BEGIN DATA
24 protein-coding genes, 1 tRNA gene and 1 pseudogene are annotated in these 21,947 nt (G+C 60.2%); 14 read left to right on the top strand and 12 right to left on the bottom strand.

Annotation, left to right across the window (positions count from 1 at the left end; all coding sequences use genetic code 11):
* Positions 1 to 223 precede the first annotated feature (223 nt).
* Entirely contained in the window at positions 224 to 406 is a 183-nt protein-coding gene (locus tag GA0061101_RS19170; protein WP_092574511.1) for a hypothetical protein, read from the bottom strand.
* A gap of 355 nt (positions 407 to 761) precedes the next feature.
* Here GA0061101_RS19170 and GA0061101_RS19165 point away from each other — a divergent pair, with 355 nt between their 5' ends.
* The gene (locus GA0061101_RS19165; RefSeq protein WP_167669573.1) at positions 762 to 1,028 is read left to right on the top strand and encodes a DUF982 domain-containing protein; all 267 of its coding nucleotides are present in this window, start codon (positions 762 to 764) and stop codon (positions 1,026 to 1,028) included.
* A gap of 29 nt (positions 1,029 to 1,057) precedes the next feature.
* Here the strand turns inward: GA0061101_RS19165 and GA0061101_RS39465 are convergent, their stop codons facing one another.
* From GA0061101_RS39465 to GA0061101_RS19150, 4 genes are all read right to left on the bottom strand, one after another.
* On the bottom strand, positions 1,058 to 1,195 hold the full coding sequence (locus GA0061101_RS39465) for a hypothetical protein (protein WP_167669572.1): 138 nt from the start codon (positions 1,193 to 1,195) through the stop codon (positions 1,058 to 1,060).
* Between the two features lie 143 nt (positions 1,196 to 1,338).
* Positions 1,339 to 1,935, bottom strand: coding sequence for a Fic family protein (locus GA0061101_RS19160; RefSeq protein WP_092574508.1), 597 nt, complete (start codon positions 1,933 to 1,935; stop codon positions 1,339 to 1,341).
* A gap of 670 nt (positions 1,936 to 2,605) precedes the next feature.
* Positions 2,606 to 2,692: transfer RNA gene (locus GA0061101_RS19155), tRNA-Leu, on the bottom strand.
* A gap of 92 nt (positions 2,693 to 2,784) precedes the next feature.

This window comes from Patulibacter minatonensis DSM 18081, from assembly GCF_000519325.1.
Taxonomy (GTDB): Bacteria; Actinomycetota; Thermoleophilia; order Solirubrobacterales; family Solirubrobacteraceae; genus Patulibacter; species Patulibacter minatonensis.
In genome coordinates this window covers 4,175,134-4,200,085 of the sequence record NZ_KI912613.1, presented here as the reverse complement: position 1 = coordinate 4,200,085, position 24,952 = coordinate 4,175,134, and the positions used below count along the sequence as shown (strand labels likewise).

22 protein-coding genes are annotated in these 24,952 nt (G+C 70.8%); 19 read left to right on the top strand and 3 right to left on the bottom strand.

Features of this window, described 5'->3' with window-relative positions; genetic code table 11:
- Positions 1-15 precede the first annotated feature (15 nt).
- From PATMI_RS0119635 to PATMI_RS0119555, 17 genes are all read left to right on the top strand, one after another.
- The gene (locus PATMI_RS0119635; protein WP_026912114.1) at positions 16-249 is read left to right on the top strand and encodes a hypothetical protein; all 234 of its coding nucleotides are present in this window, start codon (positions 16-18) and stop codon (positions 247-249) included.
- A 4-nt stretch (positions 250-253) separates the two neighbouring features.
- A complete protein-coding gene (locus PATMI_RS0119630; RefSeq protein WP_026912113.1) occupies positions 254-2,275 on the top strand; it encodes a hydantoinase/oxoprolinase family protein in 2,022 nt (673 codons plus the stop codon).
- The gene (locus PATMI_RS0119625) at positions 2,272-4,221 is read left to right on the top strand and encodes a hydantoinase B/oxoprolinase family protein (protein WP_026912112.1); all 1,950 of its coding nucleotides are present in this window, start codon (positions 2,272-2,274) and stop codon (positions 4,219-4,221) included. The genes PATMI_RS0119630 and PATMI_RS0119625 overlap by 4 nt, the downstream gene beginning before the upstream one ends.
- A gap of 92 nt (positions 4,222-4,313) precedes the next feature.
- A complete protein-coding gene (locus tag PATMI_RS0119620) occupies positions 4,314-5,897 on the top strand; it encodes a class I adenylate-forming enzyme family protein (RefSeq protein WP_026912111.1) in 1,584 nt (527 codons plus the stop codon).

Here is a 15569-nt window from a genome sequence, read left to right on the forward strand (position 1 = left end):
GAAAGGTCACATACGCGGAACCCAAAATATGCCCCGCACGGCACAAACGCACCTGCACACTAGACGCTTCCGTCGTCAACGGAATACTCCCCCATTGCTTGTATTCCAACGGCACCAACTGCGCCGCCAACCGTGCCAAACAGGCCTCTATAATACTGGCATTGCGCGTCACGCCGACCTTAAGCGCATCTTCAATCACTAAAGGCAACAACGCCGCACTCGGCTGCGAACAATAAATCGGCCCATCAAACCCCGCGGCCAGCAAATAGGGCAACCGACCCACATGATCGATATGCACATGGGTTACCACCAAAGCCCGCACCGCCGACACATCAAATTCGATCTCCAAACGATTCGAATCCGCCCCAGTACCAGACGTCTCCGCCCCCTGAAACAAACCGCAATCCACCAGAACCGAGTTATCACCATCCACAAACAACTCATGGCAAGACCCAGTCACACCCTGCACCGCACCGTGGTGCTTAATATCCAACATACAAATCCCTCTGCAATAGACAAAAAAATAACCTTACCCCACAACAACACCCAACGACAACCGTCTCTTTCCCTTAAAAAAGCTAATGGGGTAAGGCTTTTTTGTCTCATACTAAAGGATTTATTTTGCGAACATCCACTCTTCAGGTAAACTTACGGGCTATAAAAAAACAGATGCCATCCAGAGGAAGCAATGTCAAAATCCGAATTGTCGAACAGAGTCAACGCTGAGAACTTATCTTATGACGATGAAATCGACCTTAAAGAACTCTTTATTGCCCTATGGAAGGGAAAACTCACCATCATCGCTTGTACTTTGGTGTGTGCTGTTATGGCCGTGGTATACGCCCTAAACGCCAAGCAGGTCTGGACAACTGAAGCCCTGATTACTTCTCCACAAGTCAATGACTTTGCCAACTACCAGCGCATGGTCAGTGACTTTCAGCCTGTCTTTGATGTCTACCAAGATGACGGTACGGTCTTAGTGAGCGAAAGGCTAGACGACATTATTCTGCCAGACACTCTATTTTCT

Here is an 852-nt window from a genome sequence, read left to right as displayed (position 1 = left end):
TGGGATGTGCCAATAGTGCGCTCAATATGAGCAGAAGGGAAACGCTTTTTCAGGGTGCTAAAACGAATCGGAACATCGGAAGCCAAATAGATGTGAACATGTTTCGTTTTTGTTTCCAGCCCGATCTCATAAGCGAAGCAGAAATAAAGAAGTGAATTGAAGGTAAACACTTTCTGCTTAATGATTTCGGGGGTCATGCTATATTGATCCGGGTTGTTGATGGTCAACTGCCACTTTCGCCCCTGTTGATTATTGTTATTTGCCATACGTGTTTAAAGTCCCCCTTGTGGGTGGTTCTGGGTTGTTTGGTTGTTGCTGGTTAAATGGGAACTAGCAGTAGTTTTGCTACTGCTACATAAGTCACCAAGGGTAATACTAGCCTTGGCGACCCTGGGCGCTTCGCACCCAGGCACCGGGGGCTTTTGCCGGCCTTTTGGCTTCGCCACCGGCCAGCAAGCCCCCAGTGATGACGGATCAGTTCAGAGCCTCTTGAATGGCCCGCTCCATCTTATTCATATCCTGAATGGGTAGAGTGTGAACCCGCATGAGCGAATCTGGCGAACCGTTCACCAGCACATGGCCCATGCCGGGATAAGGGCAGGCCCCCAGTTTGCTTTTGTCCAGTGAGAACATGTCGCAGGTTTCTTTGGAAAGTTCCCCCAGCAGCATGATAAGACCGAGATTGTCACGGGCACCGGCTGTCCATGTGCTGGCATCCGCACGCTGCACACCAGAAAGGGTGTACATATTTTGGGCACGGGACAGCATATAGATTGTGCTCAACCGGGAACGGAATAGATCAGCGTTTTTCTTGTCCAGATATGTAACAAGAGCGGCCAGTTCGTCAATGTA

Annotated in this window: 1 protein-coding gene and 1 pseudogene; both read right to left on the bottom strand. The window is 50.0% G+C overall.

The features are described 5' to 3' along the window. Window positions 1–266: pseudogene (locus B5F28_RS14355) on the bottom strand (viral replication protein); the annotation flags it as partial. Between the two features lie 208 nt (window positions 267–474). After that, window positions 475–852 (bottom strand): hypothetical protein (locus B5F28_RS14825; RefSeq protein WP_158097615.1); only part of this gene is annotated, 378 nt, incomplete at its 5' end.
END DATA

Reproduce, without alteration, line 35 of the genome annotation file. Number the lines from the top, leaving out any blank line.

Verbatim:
The features are described 5' to 3' along the window. Window positions 1–266: pseudogene (locus B5F28_RS14355) on the bottom strand (viral replication protein); the annotation flags it as partial. Between the two features lie 208 nt (window positions 267–474). After that, window positions 475–852 (bottom strand): hypothetical protein (locus B5F28_RS14825; RefSeq protein WP_158097615.1); only part of this gene is annotated, 378 nt, incomplete at its 5' end.